polo ralph lauren polos experts look to next generation of devices to move beyond step counts By Ryan Johnson Forum News Service FARGO
HomenewsHeadlinesSuperior bill gets hearingSean Duffy optimistic Trump tariffs will boost economyWisDOT hopes to involve public on plans for East Second StreetDNR announces first state elk hunt in northern Wisconsin this fallAngel donors help Superior studentssportsHeadlinesPrep Playoffs March 14Onwudiegwu, Pedraines double winners at Track O RamaYoung, Pearson named all state in hockeyPackers release Nelson, to sign GrahamSports Echoes March 13opinionHeadlinesHopeful signs on the horizonOpees recognize good deeds and badPeterson ready to serve hometownRe elect Kern for 9th DistrictHope for future needs investment
Forum News Service
FARGO We’re living in an era of “Jetsons” like technological possibilities.
But Adrian Dawson Becker, a mobile strategist for Fargo based Myriad Mobile, said those rapidly evolving capabilities, including video communications, portable electronic devices and home appliance automation, haven’t translated into the “perfect” wearable device at least not yet.
Consumers know they want these devices to connect with their phones and offer a unique experience beyond what they’d get from a wristwatch.
“But they don’t really have a vision for what they want that to be,” he said.
That uncertainty, according to Dawson Becker, is behind the meteoric rise in the popularity of wearable fitness trackers, including the Fitbit, Nike FuelBand and Jawbone UP three brands that accounted for 97 percent of all smartphone enabled activity trackers sold last year.
“Fitness wearables took off because they met a specific need,” he said.
Juniper Research said 13 million wearable devices were sold in 2013. By 2018, that number is expected to balloon to 130 million,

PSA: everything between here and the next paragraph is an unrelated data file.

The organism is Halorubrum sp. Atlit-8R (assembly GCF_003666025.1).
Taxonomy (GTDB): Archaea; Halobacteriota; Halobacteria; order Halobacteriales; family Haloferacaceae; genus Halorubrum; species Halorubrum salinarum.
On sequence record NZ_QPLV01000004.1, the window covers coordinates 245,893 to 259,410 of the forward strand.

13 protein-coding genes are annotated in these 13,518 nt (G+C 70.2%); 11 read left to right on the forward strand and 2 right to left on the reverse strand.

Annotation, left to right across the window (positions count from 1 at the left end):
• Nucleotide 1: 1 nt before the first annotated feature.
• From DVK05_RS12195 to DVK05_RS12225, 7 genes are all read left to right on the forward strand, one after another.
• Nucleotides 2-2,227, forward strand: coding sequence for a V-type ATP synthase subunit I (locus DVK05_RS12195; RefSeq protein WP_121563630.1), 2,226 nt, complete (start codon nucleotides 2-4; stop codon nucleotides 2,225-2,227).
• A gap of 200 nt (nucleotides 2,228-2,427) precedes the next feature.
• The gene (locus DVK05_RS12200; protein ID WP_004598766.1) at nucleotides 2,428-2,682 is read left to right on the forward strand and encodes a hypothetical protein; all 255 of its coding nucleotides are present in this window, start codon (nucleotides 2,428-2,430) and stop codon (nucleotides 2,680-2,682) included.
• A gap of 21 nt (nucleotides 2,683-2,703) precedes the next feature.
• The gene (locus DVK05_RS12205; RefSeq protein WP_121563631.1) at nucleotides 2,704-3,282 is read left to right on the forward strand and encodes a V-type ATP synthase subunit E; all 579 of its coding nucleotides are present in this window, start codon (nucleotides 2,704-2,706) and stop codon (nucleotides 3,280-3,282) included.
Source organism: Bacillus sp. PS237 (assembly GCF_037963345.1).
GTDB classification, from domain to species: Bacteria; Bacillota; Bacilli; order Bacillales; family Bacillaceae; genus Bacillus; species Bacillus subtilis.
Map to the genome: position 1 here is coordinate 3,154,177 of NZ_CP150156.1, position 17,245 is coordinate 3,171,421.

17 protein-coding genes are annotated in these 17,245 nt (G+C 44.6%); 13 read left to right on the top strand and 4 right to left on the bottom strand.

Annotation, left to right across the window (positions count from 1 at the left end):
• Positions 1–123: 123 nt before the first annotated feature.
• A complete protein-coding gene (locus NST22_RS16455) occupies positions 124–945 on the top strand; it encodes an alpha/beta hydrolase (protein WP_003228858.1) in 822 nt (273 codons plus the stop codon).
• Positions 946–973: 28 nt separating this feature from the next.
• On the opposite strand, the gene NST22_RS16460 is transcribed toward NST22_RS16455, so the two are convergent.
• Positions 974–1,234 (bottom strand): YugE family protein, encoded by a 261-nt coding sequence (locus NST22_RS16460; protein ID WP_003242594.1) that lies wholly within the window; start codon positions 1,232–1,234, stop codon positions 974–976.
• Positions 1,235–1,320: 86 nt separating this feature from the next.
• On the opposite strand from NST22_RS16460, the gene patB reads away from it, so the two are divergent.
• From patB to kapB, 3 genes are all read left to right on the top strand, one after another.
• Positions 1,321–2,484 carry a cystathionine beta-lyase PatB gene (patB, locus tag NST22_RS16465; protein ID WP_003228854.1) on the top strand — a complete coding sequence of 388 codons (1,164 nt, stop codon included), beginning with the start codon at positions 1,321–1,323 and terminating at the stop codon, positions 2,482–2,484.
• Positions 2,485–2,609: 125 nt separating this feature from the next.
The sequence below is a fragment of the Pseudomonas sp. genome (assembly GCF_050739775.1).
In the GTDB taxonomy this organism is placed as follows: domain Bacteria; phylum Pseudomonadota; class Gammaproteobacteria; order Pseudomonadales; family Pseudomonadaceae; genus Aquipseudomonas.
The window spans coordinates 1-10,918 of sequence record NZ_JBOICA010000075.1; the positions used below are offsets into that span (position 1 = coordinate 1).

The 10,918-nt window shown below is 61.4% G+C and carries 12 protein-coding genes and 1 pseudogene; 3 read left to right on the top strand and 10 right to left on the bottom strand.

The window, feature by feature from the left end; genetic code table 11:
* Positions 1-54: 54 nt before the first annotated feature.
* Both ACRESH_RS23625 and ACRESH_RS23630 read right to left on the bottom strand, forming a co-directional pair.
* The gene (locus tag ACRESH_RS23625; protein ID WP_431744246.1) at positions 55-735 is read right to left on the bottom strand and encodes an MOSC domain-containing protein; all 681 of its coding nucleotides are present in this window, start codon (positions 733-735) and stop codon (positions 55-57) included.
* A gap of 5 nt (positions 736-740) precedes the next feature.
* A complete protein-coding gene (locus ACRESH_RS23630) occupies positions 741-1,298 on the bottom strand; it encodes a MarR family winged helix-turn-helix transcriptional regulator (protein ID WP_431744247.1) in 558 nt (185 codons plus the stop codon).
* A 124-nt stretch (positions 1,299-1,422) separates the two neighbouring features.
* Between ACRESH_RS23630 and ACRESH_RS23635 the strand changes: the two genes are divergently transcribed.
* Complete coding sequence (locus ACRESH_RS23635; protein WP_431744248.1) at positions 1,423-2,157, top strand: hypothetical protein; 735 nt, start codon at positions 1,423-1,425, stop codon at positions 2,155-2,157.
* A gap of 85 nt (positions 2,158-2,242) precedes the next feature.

equaling $19 billion in sales.
But the capabilities are still limited on many of the most popular fitness tracker models today, and as new features and technology are developed, Dawson Becker said consumers can expect to see a sea change in the possibilities that will be available from a wristband or pair of glasses.
The new exercise gear
Scheels All Sports in Fargo sells two wearable fitness devices, the Polar Loop and Garmin Vivofit, and will soon carry the iFit , which will be compatible with the newest line of treadmills.
At this point, many entry level models are a “really advanced pedometer,” according to Evonne Saleh, the Scheels exercise shop manager. The devices keep track of movement, tallying steps taken to come up with a baseline of activity.
But their utility at this point comes down to encouraging people to be more active or just realize how inactive they are, she said.
“With the Vivofit , there’s actually a little red line that goes across the top of it,” she said. “If you’re inactive for an hour or more, the line is fully across the top, telling you to get up and move. I don’t think people realize how much they’re sedentary versus walking around and being active.”
Most consumers interested in these devices want to lose weight and become more active, Saleh said. Others like the ability to track sleep patterns. For an additional price,
some models also are compatible with heart rate straps that can make the device’s estimate of calories burned more accurate and help customize workout routines to get the best results.